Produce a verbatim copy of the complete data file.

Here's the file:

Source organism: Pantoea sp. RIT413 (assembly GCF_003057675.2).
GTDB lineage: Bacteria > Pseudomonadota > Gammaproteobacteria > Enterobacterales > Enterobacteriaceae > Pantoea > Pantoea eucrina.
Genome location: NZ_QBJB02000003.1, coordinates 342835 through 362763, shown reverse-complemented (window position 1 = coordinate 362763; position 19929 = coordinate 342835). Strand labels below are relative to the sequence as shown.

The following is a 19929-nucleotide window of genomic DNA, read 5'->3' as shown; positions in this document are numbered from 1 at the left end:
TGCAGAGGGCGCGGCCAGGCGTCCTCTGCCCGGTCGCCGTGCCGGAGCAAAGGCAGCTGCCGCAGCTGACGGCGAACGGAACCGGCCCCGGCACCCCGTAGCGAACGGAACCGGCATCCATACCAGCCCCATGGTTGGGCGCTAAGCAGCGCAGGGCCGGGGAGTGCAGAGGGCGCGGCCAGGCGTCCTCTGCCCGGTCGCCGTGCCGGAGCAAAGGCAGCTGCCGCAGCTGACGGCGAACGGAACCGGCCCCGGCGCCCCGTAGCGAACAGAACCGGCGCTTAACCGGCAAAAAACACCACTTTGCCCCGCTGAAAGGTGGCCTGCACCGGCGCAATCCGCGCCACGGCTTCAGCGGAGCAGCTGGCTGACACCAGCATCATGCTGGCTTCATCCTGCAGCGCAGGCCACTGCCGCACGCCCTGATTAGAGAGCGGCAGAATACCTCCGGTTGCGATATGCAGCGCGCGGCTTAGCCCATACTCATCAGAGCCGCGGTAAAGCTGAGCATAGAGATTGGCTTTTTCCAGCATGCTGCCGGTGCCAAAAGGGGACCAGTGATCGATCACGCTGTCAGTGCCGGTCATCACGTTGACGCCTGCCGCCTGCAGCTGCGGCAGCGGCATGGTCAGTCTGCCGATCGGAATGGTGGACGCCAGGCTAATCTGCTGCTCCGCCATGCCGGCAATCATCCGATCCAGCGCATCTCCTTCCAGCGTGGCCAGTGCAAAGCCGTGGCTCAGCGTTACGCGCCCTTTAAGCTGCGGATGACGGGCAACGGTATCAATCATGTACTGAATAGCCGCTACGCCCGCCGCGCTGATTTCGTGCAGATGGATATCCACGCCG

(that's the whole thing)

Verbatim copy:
Source organism: Pantoea sp. RIT413 (assembly GCF_003057675.2).
GTDB lineage: Bacteria > Pseudomonadota > Gammaproteobacteria > Enterobacterales > Enterobacteriaceae > Pantoea > Pantoea eucrina.
Genome location: NZ_QBJB02000003.1, coordinates 342835 through 362763, shown reverse-complemented (window position 1 = coordinate 362763; position 19929 = coordinate 342835). Strand labels below are relative to the sequence as shown.

The following is a 19929-nucleotide window of genomic DNA, read 5'->3' as shown; positions in this document are numbered from 1 at the left end:
TGCAGAGGGCGCGGCCAGGCGTCCTCTGCCCGGTCGCCGTGCCGGAGCAAAGGCAGCTGCCGCAGCTGACGGCGAACGGAACCGGCCCCGGCACCCCGTAGCGAACGGAACCGGCATCCATACCAGCCCCATGGTTGGGCGCTAAGCAGCGCAGGGCCGGGGAGTGCAGAGGGCGCGGCCAGGCGTCCTCTGCCCGGTCGCCGTGCCGGAGCAAAGGCAGCTGCCGCAGCTGACGGCGAACGGAACCGGCCCCGGCGCCCCGTAGCGAACAGAACCGGCGCTTAACCGGCAAAAAACACCACTTTGCCCCGCTGAAAGGTGGCCTGCACCGGCGCAATCCGCGCCACGGCTTCAGCGGAGCAGCTGGCTGACACCAGCATCATGCTGGCTTCATCCTGCAGCGCAGGCCACTGCCGCACGCCCTGATTAGAGAGCGGCAGAATACCTCCGGTTGCGATATGCAGCGCGCGGCTTAGCCCATACTCATCAGAGCCGCGGTAAAGCTGAGCATAGAGATTGGCTTTTTCCAGCATGCTGCCGGTGCCAAAAGGGGACCAGTGATCGATCACGCTGTCAGTGCCGGTCATCACGTTGACGCCTGCCGCCTGCAGCTGCGGCAGCGGCATGGTCAGTCTGCCGATCGGAATGGTGGACGCCAGGCTAATCTGCTGCTCCGCCATGCCGGCAATCATCCGATCCAGCGCATCTCCTTCCAGCGTGGCCAGTGCAAAGCCGTGGCTCAGCGTTACGCGCCCTTTAAGCTGCGGATGACGGGCAACGGTATCAATCATGTACTGAATAGCCGCTACGCCCGCCGCGCTGATTTCGTGCAGATGGATATCCACGCCG